It’s hard to imagine now, but there was a time when people didn’t spontaneously check their phone for new tweets or spend hours spiralling down a Wikipedia rabbit hole.
For better or worse, such activities are now part of our daily routine. And it’s got at least one researcher wondering just what things are we giving up in order to be online.
Trawling through eight years of federal data, Scott Wallsten, an economist and researcher with the Technology Policy Institute, has finally put a precise number on the amount of time you and I give up when we forsake traditional offline activities for leisure time online.
Wallsten’s estimate, published in a recent paper for the National Bureau of Economic Research, is that for every hour we spend online for leisure pursuits, we give up 16 minutes of work, seven minutes of sleep, and 17 minutes for all other leisure activities. Wallsten told the Daily Dot that this “crowding out” of other tasks flies in the face of those who say the Internet mostly serves to boost the economic activity by enhancing productivity.
“I have heard an almost endless stream of exaggerations from policymakers and advocates about the economic effects of the Internet,” he said, adding that he wanted to put a more exact number on the economic impact of the Internet.
Wallsten’s found, not surprisingly, that the amount of leisure time American’s spend online has steadily gone up over the past decade. From 2003 to 2011, the amount of time spent on the Web for this purpose has nearly doubled from eight minutes to 13 minutes a day, while the average American’s daily leisure time remains fixed at roughly five hours.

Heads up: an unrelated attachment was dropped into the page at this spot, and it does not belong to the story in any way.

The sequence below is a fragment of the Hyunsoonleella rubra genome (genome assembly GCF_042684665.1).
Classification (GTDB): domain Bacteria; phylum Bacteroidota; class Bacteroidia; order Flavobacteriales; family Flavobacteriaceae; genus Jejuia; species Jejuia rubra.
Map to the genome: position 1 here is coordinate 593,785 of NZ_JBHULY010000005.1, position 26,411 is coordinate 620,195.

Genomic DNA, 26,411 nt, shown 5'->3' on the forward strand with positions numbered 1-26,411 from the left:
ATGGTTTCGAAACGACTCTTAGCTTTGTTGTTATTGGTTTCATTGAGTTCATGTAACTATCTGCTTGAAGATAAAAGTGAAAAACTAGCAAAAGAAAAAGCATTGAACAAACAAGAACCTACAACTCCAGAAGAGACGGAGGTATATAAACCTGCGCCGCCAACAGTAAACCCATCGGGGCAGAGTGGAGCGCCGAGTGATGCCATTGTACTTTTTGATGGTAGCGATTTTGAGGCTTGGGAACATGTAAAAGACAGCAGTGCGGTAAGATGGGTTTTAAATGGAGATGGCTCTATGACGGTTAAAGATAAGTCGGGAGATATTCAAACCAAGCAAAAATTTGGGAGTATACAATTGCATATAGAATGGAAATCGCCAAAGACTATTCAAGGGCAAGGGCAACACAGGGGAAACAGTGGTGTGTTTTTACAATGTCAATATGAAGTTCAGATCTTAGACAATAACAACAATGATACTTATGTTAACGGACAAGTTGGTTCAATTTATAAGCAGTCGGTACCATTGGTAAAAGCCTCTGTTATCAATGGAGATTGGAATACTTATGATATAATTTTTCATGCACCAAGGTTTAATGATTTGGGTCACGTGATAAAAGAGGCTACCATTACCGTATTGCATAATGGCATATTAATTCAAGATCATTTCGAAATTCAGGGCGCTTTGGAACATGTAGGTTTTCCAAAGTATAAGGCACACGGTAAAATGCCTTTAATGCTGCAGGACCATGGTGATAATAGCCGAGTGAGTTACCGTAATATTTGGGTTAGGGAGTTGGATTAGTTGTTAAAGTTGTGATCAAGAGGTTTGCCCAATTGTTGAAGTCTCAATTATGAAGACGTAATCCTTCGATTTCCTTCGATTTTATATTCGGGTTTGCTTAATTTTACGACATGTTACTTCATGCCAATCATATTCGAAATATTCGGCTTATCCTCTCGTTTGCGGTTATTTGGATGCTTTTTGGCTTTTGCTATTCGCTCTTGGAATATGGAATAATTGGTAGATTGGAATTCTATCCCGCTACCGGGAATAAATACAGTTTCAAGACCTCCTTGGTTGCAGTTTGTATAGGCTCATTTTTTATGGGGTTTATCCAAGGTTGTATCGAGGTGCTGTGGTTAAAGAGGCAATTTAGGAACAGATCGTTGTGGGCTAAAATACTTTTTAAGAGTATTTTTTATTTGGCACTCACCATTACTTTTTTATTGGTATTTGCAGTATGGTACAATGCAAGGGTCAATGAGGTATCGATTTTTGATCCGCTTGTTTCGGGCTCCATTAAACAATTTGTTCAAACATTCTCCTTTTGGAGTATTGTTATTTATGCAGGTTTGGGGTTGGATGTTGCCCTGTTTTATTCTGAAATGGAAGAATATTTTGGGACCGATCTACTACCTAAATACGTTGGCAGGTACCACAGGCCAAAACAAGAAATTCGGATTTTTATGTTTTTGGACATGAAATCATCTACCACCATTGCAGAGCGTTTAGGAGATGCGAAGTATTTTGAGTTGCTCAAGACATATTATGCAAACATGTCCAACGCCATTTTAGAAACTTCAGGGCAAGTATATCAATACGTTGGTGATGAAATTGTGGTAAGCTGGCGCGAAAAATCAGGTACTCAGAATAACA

Now, this amount of online time may seem absurdly low. But the definition of “online leisure” in Wallsten’s study only included activities like Web browsing and social networking. It did not, however, include such things as email and streaming video. That’s because of the way the data he used was catalogued. Wallsten derives his conclusions from the Bureau of Labor Statistics’ American Time Use Survey, which has been studying the way Americans divide up their time since 2003. The data also doesn’t take into account multitasking.
Even without including opportunity cost of the time most Americans spend watching YouTube videos or emailing friends, Wallsten is still able to paint a compelling portrait of how the Internet is altering our productivity and changing the way we interact with one another.
As an economist, Wallsten was interested in studying the financial impact of time online. The findings of the study suggest that there is a cost to being on Facebook and Twitter more, even if we never actually pay a cent to use these sites. The price comes in lost opportunities elsewhere. Teens spend 18 fewer minutes on their education for each hour online. Americans age 25-39 sacrifice roughly 20 minutes of work for an hour of Internet leisure.
“Be skeptical when you hear how much the Internet adds to economic growth,” Wallsten warned. “It has enormous economic effects, but many of those effects are transfers of economic activity from one area to another.”
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